Sometimes the battery meter at the right side of the taskbar on Windows laptops becomes wildly inaccurate. This can result in the laptop shutting down unexpectedly. Here’s the solution.
I was experiencing this problem first hand, so I know what a pain it can be. At first the laptop would shut down when the battery indicator dropped to 20%. After a while it became 25%, then 30%, 40% – it was getting worse!
I just couldn’t tell when the laptop would shut down on battery power and it could happen at anything below 50%. The hours and minutes left was also way out. When I thought I had an hour or more left, it would shut down. Usually at the most inconvenient moment.
Laptop battery calibration
When the battery meter in the taskbar becomes this bad, you need to calibrate the battery. What this means is setting the meter to show the maximum charge as 100% and the minimum as 0%. If the laptop shuts down at 25%, we need to reset the meter to reflect that it has only 5% charge and not 25%.
Battery calibration does not affect how long the laptop lasts on a charge or how much charge a battery can hold, which degrades over time anyway.
All it does is make the display of the charge level and time remaining more accurate. Knowing that there is only half an hour left enables you to finish your work, find the charger or send the email you have been meaning to send, but not got around to.
There are several ways to calibrate the battery in a laptop and you might need to try more than one to fix the battery meter display so that it is accurate.
Plug in the battery charger and fully charge the laptop. It needs to be at 100%.
Open the Control Panel and open Power Options. On the left, click Create a power plan. Select the plan that is closest to what you want to use. Name your plan and click Next.
Set the display to never turn off and the computer never to sleep when running on the battery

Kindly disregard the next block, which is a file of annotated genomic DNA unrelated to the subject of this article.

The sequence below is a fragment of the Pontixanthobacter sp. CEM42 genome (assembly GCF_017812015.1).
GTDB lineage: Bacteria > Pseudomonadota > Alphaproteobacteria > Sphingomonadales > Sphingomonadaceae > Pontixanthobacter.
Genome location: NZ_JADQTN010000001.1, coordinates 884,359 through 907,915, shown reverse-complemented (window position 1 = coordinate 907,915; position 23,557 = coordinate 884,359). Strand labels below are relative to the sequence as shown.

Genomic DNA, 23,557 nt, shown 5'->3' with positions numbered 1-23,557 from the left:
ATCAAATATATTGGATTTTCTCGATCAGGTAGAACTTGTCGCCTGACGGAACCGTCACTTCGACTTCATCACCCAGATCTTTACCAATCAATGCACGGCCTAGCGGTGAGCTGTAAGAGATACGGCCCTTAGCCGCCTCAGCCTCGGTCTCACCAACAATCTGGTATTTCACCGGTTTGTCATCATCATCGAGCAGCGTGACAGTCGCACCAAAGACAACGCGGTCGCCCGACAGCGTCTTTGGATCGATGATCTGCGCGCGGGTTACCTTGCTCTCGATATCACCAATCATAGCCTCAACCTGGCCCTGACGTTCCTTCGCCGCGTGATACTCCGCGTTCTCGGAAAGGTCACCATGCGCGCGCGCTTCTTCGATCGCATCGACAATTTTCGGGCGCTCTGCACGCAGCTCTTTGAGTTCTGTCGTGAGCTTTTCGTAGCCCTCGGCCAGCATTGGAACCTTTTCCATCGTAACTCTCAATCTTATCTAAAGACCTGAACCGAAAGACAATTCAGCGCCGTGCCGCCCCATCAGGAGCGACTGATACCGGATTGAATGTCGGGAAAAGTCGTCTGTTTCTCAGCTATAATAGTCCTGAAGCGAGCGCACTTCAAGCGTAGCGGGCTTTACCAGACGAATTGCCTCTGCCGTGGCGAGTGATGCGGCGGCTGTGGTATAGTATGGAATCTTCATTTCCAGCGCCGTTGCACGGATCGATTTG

Make sure the plan is selected and then just use the computer as normal until the battery expires and the laptop shuts down. Plug the power cable in and power up the computer.
The battery should now be calibrated. You don’t need to stick with the power plan you created and others can be selected as and when needed.
Check the battery in an HP laptop
Some computers have built in diagnostics that can be used to check the hardware components. For example, turn on an HP laptop or notebook computer and press the F2 key several times.
Instead of starting Windows, the HP PC Hardware Diagnostics UEFI utility appears. Use the up and down arrow keys to highlight Component Tests and press Enter to select it.
A component menu is displayed. Use up/down arrow keys to select Battery and press Enter.
Select Run once and press enter. A quick battery check is carried out and it says it takes two minutes, but it was more like 30 seconds on my computer.
If a problem with the battery is found, then the Battery Calibration test is performed. This could take up to four hours, so don’t run this test if you urgently need to use the computer to get some work done.
Afterwards, return to the main menu and quit to boot up to Windows as normal.
Reset the battery
Different computers use different methods to reset the battery or calibrate it. Another quick fix is to power off the laptop and then hold down the power button for 10 to 15 seconds.
If you have an old Lenovo laptop, plug in the power adapter and charge it up. Then go to Power Manager > Battery tab > Battery Maintenance. Click the Perform Reset button.
With a newer Lenovo laptop, run Energy Management and click the gear icon. Click the Start button next to Battery Gauge Reset. You need to connect to the mains power and close all applications before clicking the Continue button. It takes several hours to run, so be patient.
Another way to reset a laptop battery is to charge it to 100% and then run it until it shuts down. Repeat this three or four times.
Replace the driver with Device Manager
There is one more fix for battery calibration and I covered it in Dig deep into Windows power settings to extend laptop battery life.
There are lots of battery tips there, but briefly, open Device Manager, expand Batteries, right click Microsoft ACPI- and select Uninstall.
There are many more tips in that article and it is worth a read.